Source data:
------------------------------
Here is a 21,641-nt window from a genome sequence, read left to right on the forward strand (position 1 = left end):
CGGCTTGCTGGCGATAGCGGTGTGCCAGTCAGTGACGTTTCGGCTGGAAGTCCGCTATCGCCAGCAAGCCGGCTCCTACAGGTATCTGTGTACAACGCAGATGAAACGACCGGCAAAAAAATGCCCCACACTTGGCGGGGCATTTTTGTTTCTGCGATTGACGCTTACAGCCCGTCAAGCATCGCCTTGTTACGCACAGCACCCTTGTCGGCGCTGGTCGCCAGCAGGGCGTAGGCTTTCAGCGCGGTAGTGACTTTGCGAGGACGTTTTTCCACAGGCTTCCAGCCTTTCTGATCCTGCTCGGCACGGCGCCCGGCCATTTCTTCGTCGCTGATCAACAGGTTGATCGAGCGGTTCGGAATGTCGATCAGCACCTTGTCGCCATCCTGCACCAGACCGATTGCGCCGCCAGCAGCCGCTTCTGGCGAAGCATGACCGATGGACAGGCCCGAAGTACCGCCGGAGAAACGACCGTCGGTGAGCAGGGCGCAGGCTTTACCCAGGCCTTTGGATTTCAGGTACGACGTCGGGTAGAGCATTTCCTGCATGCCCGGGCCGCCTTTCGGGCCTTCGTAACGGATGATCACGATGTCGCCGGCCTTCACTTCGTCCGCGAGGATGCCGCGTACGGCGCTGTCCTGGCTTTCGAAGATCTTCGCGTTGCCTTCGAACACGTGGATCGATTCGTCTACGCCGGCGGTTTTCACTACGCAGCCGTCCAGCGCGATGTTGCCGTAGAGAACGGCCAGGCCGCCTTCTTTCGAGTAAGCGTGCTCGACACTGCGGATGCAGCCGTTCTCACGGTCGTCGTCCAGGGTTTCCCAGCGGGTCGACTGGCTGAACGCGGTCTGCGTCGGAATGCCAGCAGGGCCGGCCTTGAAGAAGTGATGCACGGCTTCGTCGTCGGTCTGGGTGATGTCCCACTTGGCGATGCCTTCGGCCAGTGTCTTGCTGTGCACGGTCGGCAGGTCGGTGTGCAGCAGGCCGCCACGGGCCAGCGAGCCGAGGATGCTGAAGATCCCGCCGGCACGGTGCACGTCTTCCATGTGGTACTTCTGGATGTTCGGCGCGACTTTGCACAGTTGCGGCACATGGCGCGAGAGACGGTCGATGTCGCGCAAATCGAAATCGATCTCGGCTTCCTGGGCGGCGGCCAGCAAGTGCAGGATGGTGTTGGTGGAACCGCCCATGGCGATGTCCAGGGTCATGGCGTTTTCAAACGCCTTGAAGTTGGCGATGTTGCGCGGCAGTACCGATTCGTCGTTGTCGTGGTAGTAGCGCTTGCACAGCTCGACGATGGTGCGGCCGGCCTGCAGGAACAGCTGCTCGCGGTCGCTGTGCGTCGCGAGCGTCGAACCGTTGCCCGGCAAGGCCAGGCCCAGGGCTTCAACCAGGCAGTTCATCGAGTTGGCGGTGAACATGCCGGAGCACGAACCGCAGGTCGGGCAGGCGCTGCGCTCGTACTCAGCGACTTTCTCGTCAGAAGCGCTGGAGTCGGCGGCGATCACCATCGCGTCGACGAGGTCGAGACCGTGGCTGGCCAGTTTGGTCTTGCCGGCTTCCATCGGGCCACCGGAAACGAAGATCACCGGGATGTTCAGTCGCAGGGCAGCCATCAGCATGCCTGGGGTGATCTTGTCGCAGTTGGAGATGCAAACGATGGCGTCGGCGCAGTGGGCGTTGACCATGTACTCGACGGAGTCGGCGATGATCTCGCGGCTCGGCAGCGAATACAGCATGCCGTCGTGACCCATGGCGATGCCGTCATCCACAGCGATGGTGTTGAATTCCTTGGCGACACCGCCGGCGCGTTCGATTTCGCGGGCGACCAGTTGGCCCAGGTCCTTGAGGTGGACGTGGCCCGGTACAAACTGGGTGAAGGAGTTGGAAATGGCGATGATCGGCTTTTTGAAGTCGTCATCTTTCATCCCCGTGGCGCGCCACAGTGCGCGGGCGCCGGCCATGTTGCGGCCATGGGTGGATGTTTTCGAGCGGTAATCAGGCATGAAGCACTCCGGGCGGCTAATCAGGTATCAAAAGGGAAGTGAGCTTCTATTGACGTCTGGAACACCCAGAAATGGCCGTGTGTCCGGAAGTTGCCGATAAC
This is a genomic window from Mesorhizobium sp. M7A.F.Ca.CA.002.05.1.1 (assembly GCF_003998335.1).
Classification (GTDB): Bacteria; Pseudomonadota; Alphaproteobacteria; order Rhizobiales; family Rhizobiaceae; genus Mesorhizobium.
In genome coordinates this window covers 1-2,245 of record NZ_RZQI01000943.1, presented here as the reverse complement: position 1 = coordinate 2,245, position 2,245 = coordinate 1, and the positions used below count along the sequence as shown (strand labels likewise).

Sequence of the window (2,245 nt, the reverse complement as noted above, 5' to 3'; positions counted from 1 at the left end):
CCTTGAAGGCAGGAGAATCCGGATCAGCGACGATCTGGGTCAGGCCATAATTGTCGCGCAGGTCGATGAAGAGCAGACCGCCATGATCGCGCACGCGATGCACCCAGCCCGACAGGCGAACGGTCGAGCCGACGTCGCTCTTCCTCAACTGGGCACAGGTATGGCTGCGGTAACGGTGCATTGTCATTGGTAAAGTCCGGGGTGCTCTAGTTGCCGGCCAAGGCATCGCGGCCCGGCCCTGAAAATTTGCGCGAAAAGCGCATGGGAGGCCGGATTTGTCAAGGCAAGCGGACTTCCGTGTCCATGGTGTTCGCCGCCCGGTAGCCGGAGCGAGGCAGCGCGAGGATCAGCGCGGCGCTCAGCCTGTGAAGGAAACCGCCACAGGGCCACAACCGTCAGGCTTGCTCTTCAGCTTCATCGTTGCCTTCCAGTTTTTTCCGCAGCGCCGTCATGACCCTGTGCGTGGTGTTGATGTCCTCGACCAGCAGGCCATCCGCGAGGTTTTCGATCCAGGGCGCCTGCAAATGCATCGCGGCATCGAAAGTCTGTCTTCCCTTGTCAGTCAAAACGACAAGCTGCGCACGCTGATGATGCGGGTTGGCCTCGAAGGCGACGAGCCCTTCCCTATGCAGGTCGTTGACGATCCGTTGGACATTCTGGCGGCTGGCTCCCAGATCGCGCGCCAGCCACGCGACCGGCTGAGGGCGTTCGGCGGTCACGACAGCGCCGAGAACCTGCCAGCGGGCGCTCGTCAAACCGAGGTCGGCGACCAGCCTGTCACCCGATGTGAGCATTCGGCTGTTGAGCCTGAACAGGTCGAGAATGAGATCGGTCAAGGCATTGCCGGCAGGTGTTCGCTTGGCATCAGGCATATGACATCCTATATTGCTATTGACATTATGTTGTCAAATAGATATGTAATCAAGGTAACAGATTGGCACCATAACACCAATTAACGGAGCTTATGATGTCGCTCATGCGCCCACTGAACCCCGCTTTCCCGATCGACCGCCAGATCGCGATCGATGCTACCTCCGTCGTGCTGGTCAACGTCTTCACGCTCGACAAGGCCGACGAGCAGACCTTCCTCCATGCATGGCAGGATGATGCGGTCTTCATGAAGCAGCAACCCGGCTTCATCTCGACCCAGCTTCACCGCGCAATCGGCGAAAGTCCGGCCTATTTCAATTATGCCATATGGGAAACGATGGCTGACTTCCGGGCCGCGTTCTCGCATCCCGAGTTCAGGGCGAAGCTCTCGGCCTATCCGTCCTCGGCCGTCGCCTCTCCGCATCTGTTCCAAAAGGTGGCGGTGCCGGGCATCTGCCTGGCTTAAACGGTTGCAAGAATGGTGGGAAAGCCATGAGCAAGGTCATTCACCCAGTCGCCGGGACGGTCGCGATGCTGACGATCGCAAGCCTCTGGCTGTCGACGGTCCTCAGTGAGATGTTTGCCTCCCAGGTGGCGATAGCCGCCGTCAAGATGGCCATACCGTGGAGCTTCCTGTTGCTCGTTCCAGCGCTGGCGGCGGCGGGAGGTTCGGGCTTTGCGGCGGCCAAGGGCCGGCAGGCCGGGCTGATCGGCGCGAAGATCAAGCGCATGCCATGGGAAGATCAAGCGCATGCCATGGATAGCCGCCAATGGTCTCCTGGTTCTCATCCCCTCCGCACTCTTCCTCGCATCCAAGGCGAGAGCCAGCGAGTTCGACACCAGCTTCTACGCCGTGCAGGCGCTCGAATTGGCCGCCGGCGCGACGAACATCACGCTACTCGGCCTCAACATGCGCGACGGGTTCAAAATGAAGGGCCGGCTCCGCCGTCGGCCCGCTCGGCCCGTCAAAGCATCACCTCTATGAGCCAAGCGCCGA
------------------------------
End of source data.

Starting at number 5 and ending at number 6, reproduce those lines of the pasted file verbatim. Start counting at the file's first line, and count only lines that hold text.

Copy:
In genome coordinates this window covers 1-2,245 of record NZ_RZQI01000943.1, presented here as the reverse complement: position 1 = coordinate 2,245, position 2,245 = coordinate 1, and the positions used below count along the sequence as shown (strand labels likewise).

Sequence of the window (2,245 nt, the reverse complement as noted above, 5' to 3'; positions counted from 1 at the left end):